Using the base pesto sauce she made in Part 1, Dalia Ceja creates three delectable dishes: sun-dried tomato and a bow-tie spicy cilantro pasta and Parmesan bruschetta. Dalia then pairs these tasty treats with Ceja Vineyards' Carneros Pinot Noir.
Beans and wine you ask? Well, here at Ceja we get down and grub on the nontraditional food and wine pairings…and why not? Growing up in a Mexican household, beans, tortillas and rice have been a staple of ours since I can remember. They have also played a stereotypical role in American culture that have downgraded the authenticity of beans giving them a bastardized symbol of a poor mans Tex-Mex meal. I happen to think otherwise.
I have been cooking alongside my mom since I was a little girl. I remember standing on a stool next to the kitchen counter using both hands to stir the pot of arroz con
leche or Mexican hot chocolate, as tantalizing smells of cinnamon and sweetness infiltrated our kitchen. From that moment on I knew that food would always play an integral role in my life where wine would slowly make its grand entrance down the road.
However, given that I come from a huge extended family, fiestas and gatherings were always a prominent excuse to bring the goods to the table: homemade tamales, chiles rellenos, sopes, enchiladas, salsas, flan and so much more. Funny enough, there was as much food on the table as there was wine. Yep, more wine than beer or margaritas.
Now, when it comes to pairing wine with Mexican food, the most important rule to remember is to just drink and eat what you like! Although this rings true for many of us, there are some Mexican dishes that just plain taste better with certain wines. Here are some of my foolproof combinations that I absolutely love (all dishes are available under the recipes tab on our website).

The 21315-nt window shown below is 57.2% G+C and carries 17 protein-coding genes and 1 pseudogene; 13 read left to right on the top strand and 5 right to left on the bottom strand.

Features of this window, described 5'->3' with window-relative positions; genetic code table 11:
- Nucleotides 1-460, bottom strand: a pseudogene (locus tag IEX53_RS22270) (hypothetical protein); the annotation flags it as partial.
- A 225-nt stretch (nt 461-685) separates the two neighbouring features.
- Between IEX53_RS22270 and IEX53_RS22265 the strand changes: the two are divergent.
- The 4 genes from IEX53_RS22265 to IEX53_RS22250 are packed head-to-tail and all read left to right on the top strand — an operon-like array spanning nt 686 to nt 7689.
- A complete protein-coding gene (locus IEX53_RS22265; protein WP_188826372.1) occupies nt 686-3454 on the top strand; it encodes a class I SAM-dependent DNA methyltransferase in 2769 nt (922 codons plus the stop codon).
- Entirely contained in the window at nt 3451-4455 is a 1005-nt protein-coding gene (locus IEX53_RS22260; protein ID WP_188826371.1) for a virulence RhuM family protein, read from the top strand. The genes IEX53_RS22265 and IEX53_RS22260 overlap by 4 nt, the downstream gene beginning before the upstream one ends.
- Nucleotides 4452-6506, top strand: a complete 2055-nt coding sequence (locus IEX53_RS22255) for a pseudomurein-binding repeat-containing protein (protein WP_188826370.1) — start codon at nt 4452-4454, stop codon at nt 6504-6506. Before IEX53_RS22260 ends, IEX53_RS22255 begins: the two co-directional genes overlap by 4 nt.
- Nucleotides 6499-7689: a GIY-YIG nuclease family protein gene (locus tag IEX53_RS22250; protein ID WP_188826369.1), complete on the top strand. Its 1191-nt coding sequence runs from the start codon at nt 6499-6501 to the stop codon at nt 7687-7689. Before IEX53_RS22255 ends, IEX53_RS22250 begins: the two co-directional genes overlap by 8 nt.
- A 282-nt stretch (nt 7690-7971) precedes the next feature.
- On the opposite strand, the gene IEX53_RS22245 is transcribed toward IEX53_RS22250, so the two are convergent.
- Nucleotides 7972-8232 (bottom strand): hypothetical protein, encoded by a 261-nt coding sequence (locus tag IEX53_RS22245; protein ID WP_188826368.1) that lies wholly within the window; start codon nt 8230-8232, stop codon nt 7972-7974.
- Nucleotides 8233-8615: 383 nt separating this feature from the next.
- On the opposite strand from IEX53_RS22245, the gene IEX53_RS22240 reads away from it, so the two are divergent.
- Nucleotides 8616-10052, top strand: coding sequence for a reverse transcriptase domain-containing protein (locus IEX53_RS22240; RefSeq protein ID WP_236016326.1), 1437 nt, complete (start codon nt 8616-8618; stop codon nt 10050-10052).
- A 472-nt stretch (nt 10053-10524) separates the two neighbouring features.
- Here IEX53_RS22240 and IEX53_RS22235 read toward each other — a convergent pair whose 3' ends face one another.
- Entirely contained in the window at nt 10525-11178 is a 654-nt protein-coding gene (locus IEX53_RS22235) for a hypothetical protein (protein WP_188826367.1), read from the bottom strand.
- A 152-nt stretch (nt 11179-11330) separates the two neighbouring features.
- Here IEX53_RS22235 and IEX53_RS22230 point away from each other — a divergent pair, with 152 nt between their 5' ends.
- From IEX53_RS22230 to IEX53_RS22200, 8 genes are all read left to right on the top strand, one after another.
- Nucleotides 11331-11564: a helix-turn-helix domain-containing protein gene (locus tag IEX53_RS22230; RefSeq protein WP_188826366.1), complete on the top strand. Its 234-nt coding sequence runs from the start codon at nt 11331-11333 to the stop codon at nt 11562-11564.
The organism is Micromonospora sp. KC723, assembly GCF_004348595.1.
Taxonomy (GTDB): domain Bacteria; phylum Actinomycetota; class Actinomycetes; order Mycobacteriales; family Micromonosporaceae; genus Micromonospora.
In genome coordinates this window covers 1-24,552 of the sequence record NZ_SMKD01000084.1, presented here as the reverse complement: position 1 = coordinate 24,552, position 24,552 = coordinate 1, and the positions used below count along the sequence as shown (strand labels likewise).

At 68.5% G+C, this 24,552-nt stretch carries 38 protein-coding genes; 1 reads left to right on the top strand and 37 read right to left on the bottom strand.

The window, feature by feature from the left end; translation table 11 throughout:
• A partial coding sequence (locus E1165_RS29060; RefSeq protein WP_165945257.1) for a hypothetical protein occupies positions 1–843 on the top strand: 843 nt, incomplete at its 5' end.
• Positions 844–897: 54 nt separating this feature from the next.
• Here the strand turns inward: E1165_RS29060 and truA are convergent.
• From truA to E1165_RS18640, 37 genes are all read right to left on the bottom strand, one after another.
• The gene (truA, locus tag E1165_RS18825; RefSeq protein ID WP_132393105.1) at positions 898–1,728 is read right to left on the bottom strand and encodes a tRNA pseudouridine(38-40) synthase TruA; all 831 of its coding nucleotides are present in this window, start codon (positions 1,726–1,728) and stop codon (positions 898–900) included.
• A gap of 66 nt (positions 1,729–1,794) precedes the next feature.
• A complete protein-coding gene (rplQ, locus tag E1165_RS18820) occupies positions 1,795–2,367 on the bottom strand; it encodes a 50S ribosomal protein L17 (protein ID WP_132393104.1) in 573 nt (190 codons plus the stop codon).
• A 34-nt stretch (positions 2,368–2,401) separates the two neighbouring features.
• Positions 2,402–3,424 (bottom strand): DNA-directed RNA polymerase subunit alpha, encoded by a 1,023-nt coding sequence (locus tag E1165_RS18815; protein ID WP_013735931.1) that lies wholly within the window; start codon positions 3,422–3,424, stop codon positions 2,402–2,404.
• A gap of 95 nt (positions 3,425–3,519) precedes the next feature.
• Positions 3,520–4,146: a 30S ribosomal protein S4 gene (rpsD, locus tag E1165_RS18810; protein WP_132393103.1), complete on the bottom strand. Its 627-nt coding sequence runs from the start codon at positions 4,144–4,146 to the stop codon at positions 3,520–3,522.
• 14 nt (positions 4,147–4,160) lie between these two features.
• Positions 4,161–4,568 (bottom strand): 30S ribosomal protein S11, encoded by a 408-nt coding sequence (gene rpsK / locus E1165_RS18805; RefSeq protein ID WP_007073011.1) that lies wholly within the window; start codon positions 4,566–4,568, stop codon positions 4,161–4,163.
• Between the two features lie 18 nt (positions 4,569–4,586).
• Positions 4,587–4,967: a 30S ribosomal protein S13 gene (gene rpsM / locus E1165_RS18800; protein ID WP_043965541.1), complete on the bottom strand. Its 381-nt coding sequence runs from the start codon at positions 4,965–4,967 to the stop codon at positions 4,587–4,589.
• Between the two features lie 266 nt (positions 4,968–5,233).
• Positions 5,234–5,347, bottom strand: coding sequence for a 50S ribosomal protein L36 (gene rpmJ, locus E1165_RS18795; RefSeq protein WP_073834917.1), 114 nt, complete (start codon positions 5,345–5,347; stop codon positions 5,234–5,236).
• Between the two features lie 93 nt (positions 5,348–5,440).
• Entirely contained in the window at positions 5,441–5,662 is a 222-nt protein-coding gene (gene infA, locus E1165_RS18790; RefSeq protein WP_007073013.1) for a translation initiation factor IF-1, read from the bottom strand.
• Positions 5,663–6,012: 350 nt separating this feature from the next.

*Mole Negro de Oaxaca paired with Ceja Syrah
*Salmon Ceviche paired with Ceja Pinot Noir
*Camarones a la Dalia paired with Ceja Chardonnay
Stay tuned for weekly mouthwatering recipes that will leave you begging for more…
Paella is a Valencian rice dish that originated in its modern form in the mid-19th century near lake Albufera, a lagoon in Valencia, on the east coast of Spain. Many non-Spaniards view paella as Spain's national dish, but most Spaniards consider it to be a regional Valencian dish. Valencians, in turn, regard paella as one of their identifying symbols. In this video Amelia Ceja prepares Paella Mixta, a free-style combination of meat, seafood, vegetables and beans.
It's pizza time folks! Dalia Ceja, Sales & Marketing Manager at Ceja Vineyards shares one of her favorite pizza incarnations made with fresh and zesty ingredients. Paired with Ceja Vineyards Vino de Casa Red Blend, this delectable dish will have you singing "Mozzarella!"
Mother and daughter duo, Amelia and Dalia Ceja, create traditional corn tacos of chicken and potato with a spicy fire roasted salsa.
Try something new with one of Dalia Ceja's exciting new culinary creations - a savory open face sandwich with golden baked cinnamon bread topped with spicy jalapeño pepper jack cheese. Pair it with a glass of Ceja Chardonnay and you're on your way to a sensory epiphany!